Book Review: Guernica Night, Barry N. Malzberg (1975)

June 20, 2012 § 2 Comments

(Tim White’s cover for the 1979 edition)

4.25/5 (Good)

Nominated for the 1976 Nebula Award for Best Novel

“Here we are in Disney Land/Disney World; clutching the strange hands of those with whom we came, we move slowly through the ropes under the chanting of the attendants, swatting insects of habitation, toward the exhibit of the martyred President.  The martyred President has become a manikin activated by machinery, tubes and wiring; he delivers selected portions of his famous addresses, stumbling back and forth [...] (1)”

Guernica Night (1975) is the third of Barry N. Malzberg’s books I’ve read after Conversations (1975) and In the Enclosure (1973).  Although lacking the harrowing extremes of the brilliant In the Enclosure, Guernica Night is not without merit.  It is a dense work inundated by an incredible spectre of darkness that never, even for the most infinitesimal moment, lifts.

And the images!  Manikins of a martyred President lurching around Disney Land/Disney World, holographic religious symbols, journeys to Trinidad…  Considering what I’ve read so far I’ve found Malzberg to be one of the more literarily inclined science fiction authors.  However, his relentless nihilism, archetypally depressed characters (which appear in all his works), frequent coarse sex scenes, and unfocused attempts at world building might be off-putting to some.  Malzberg is more concerned with visceral images, ideas, and language.

Brief Plot Summary (limited spoilers) 

At an undefined point in the future, Earth society has devolved into small regimented groups.  A larger distant government, but powerful, maintains the organization.  This incredibly regimented life has dispensed with many aspects of our current day — the roads (viewed by many as manifestations of American freedom) are abandoned and the cars are seldom used….  A Transporter system, with serious health effects for extended use, links all places but also allows the state to extend its control.  The journey itself is no longer a form of relief.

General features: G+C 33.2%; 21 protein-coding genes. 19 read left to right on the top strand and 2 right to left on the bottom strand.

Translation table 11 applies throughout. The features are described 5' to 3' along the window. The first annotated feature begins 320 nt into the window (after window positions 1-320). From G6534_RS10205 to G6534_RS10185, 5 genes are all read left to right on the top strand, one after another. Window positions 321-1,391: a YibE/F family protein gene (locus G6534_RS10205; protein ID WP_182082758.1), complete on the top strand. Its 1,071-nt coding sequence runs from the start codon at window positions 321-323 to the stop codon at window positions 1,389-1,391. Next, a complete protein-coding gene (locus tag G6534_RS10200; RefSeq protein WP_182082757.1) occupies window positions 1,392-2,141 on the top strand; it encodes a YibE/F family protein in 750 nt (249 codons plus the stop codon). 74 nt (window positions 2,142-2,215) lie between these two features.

A pervasive emptiness/desperation is the dominate mentality of the population.  Trips to Disney World/Disney Land with its manikin President Kennedy who still dispenses shreds of “wisdom” is the only activity which seems to provide relief: “Listening to him, we feel that we are on the verge of an insight; an insight so deep and strange, so true and final that it will eclipse everything that we have known before, every portion of our lives [...]. And so, in perfect harmony, accord, we listen and listem, the little figure yanking itself around the stage [...] (3).”

Suicides are pervasive and threaten to depopulate many of the habitation groups.  Their leaders can’t legally prevent people from committing suicide but try to persuade them in group meetings.

Sid, the main character, finds relief in sexual acts in an old car he’s found in an abandoned garage (reaching, as with the manikin Kennedy, for a shred of the past).  Sid’s daydreams (and dreams) are replete with embodied figures from the past — Beethoven, Hugh Cage (the inventor of the Transporter), Kennedy, among others — who hold lengthy discussion, often condemning his actions.  These mental embodiments of figures of the past are Sid’s conscience.

The main “plot” revolves around Jagway, a member of Sid’s group, who wants to commit suicide.  Sid’s group attempts to prevent him.  A government agent arrives with news that suicides are no longer allowed and he carries a weapon.

About halfway through the novel, the focus moves from Sid to the backstory of Jorg, the government agent, assigned to investigate suicides in the Dance sector where Sid lives.  Here, Jorg meets Jagway, and attempts to persuade him not to commit suicide.

Final Thoughts (*spoilers*)

It’s been more than a month since I read Guernica Night.  This is in part because I’ve found it incredibly difficult to sum up my experience reading Malzberg’s work.  I find his characters’ interactions with the past through the medium of Disney, mental constructs of famous figures, religious holographic icons, and the remaining physical manifestations (buildings, roads, cars) by far the most thought-provoking theme.  History becomes Sid’s conscious, the avenue by which he chooses not to commit suicide in his oppressive world. Through manikin Kennedy the connection to his fellow man is made manifest.  The connection itself isn’t altogether clear or inherently meaningful (sex in the car on the abandoned road is more of an act of desperation).  But it is enough — Sid is a survivor.  Jagway, despite the desperate attempts of the government official, isn’t.

My frustration with the work is due to the second portion concerning the government agent.  The images weren’t as lasting or powerful.  The visceral nature of the first half is muted.

Guernica Night is an intriguing work not for the fainthearted.  One of the few science fictions works I feel needs to be reread in order to appreciate its intricacies, hidden meanings, and metafictional delights (especially when Malzberg inserts himself into the novel near the end).

(Fred Samperi’s cover for the 1975 edition)

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